What's it like to Stand Up Paddle for the first time?

Updated: Aug 4, 2019

Always striving to learn something new, Stand Up Paddling (SUP) made an easy entry onto my bucket list ever since my conversation with Tanvi Jagadish took off for Inspire Crew, on her many victories in this sport. Not too sure if I have athletic skills, but being a water baby I was definately not giving this opportunity, of learning with one of the country's best SUP'ers a miss.

First time Stand Up Paddling

Summers come early in South India, and most of us are doing our best at dodging the scorching heat. But it had been a while since I got out of my box and stretched out to newer experiences. I knew I needed change. I needed calm, but a strengthening one. I needed rhythm, but a natural one.


So I googled the weather conditions, the internet poured out about precautions and measures for ‘Fani’ in the east. I figured I was destined to move west. A quick call to Tanvi and we set the date to introduce myself to SUP at the Satva Camps.

Satva Camps at Padukere / Pithrody Udyavar Beach

First things first, a quick idea of what Stand Up Paddling is. It is a water sport where a flat board similar to a surfboard is used to stand on and a paddle to row and move around on water. It originated in Hawaii. It is considered to be the world’s fastest growing water sport and is picking up in many countries.


Second, absolute necessary equipment for SUP as a beginner; stand up paddle board, paddle, fins, leash, and life-jacket (always!).

Equipment used for Stand Up Paddle

Third, does one need to know how to swim? You need not, Tanvi will save you. Haha! But on a serious note beginners are never trained on fierce waters. I had the luck of learning the sport in the beautiful backwaters of Papanashi at the Padukere/Pithrody Udyavar Beach.


The water has low currents. If you fall in the water (which Tanvi believes no SUP lesson is complete without at least one fall) the life-jacket will keep you afloat. The water being tranquil you can easily get back on your board.


We began with a quick theory session learning parts of the SUP board and the Paddle, how it is placed, how it is carried and how it is used. Most important of all, a paddler must stay connected to its board at all times and hence make sure the leash of the board is tied to one of your ankles.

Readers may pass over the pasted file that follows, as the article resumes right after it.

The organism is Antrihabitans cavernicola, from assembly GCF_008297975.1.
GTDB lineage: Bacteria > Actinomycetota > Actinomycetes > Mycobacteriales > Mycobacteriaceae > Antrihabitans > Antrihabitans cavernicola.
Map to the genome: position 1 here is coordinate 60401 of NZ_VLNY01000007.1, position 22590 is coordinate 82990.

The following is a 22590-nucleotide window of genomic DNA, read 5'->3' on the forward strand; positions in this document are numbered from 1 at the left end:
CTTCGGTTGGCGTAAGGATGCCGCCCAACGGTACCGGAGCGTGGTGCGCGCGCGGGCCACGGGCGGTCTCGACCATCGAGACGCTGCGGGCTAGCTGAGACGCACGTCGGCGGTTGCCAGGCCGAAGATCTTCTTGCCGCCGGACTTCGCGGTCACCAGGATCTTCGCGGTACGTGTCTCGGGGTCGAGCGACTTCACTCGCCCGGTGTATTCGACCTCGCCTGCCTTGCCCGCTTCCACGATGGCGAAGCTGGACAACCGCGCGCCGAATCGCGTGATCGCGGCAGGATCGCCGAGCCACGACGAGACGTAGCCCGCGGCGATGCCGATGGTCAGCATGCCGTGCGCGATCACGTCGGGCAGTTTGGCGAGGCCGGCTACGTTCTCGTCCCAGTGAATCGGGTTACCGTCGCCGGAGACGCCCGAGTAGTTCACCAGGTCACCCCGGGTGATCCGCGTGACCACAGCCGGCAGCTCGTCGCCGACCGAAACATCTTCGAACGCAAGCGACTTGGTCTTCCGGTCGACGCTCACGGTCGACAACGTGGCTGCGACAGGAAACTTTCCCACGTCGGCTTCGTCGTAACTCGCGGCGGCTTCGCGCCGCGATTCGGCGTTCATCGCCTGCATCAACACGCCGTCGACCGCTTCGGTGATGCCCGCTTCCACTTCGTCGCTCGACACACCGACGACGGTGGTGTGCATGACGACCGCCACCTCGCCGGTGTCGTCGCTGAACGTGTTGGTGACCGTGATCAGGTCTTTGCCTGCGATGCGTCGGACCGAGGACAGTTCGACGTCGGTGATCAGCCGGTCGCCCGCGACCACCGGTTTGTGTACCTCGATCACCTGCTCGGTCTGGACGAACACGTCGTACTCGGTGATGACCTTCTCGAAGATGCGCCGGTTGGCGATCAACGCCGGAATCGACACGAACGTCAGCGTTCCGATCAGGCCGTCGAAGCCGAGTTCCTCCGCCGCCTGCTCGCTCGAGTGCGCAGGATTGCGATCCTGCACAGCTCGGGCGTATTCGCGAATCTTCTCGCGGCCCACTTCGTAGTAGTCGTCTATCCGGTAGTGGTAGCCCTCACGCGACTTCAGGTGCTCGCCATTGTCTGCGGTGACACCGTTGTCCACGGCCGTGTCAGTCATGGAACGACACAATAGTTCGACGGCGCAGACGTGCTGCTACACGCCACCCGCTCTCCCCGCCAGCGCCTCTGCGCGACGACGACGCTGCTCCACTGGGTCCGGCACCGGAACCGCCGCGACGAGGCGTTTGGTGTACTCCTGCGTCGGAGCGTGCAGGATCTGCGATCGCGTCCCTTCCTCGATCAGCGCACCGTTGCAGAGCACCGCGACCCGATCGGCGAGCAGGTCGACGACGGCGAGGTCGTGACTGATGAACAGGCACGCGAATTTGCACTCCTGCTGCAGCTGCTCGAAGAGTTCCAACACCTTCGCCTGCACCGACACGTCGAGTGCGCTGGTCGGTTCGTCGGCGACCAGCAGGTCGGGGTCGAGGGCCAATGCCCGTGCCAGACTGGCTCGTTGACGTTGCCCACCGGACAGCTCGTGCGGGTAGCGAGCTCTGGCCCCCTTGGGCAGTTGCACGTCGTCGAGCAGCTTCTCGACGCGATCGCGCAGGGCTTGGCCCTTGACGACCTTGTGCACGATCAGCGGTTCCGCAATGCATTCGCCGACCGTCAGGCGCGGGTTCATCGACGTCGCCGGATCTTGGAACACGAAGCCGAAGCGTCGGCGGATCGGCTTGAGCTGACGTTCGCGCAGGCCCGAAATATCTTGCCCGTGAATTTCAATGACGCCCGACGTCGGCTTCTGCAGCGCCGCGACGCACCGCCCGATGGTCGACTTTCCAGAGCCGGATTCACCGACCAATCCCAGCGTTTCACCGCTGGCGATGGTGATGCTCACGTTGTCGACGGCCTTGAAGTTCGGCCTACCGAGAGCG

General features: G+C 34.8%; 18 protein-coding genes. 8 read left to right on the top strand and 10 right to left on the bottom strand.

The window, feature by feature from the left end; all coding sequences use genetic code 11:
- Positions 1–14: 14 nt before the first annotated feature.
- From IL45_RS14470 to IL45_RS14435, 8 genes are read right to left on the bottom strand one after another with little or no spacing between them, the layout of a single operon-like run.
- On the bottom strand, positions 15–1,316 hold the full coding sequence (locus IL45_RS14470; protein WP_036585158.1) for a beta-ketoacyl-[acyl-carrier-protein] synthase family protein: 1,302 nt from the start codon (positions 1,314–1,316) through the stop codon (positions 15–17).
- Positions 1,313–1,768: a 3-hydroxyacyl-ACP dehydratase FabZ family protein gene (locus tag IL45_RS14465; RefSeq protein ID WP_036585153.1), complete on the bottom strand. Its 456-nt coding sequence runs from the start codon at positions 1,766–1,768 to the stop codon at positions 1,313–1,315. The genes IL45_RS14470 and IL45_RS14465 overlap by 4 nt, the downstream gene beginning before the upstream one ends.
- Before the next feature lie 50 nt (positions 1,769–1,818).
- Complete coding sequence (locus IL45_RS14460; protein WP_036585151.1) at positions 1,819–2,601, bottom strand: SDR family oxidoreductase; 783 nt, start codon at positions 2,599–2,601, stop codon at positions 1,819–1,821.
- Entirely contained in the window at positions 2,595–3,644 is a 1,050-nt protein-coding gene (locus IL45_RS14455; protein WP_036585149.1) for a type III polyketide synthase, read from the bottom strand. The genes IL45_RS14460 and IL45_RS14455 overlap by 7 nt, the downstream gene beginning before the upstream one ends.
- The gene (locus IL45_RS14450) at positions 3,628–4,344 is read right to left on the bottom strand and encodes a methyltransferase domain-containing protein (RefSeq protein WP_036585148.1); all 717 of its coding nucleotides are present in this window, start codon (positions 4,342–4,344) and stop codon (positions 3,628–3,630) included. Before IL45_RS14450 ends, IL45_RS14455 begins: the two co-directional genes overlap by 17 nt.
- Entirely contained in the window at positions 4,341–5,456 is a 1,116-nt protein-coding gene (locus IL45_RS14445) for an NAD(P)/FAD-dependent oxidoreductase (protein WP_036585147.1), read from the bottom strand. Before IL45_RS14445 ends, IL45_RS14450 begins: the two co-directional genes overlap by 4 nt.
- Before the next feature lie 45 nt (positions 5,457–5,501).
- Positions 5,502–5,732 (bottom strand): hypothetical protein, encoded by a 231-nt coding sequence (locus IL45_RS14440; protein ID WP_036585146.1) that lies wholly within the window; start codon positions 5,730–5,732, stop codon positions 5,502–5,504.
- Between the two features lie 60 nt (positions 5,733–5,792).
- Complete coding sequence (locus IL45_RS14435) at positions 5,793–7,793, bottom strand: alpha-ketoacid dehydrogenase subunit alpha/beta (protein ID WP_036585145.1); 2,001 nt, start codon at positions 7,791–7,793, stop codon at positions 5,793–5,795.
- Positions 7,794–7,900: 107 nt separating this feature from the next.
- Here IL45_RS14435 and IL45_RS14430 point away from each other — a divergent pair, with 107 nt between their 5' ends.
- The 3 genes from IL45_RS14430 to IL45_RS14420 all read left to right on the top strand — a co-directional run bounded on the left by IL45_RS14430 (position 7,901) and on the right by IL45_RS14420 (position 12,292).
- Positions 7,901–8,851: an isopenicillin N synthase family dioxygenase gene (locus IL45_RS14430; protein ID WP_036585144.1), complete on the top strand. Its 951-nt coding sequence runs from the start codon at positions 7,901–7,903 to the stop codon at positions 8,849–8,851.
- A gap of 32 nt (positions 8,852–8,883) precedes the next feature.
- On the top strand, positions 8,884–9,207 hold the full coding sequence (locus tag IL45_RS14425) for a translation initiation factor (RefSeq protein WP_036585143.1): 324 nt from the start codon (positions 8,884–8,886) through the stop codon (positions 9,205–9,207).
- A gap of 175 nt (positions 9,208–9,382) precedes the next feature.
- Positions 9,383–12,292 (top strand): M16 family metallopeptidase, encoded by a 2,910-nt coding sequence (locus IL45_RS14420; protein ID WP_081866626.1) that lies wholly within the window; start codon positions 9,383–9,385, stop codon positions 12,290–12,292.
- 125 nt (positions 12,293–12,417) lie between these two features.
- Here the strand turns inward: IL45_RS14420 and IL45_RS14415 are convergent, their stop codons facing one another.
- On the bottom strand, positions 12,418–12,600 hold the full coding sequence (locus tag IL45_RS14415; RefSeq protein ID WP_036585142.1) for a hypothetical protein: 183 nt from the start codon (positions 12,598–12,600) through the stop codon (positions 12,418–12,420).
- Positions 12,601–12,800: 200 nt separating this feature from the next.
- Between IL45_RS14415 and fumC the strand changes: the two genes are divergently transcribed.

Tanvi sharing knowledge on body language and posture

Tanvi also explained how to understand the water you are getting into. Which way is the wind blowing, the swell and the flow of the water that determines your speed.

Tanvi explaining how to understand water

Next, your posture when you are stand up paddling. Keep your ankles firm and shoulder length apart, knees loose and a tight core. The board pulses on the water due to ripples, the loose knees must absorb and adjust to the water movement, and the strong core helps in keeping your back upright and to paddle forward.


Lastly, how to stand up on the board and take a fall. When you set out in to the water, you start on your knees and gain balance by understanding the water. Once you move a little further in, lift your first knee, then the second and slowly from a squat position stand upright and immediately start paddling to gain back balance. Whenever you are losing balance, always make an attempt to fall backwards on the board to avoid hurting yourself.


With all the mental notes made I was pumped to test it for real. I was excited for sure. But to tell you the truth I was definitely nervous as swimming in natural water bodies isn’t the best of my skills.

Heading in to the water post theory session

Getting on my knees on the board and pushing myself in to the water came much easily than I expected. In fact I had imagined myself to fall in the first 5 seconds. To my surprise I was doing well paddling into the backwaters.


And then, I had to do it, I had to stand up, and I could feel my gut tense. My knees were shaky already. Tanvi helped me calm down. I followed her instructions as she walked me through it. I lifted my right knee, and then left. Took a deep breath and slowly started to rise from the squat position.


“I’m shaking, i’m shaking, i’m shaking....whoops!” I fell back on my knees.

Paddling on knees, getting used to the water on the backwaters of Papanashi

Tanvi and I paddled around a little more helping me regain confidence. And then came my second attempt. So back again, the right knee, the left knee, and gradually rose from the squat. A slight dis-balance and Voila! I did it! I stood up in my second attempt. Immediately started paddling to recover my balance and before I knew it, I was doing it! I was stand-up paddling!

Stood up on my second attempt

Within a matter of five to ten minutes my legs, my hands, my entire body started to learn the movements of the water and adjust accordingly. We paddled about 3 km in to the setting sun.


I learnt how to change directions of the board with the paddle movements, how to move closer and away from the shores and how to reverse which is the tricky part. Most beginners lose balance when trying to reverse the board. Well yes, you guessed it, that’s when I had my first fall and as instructed I fell backwards and on the board. No damage done. The fall experience was fun.


For a while we took a break, laid down flat on the board looking up at the orange painted twilight sky. It was quiet and soothing. I remember only feeling happiness and contentment in that moment. I was smiling to myself, to the sky, to the moment I had tuned in with. The change, the calm, the rhythm that I was looking for, it was all here, in that very moment.


Hey there bucket list!...SUP...Check!

(Left to Right) Nadia and Tanvi

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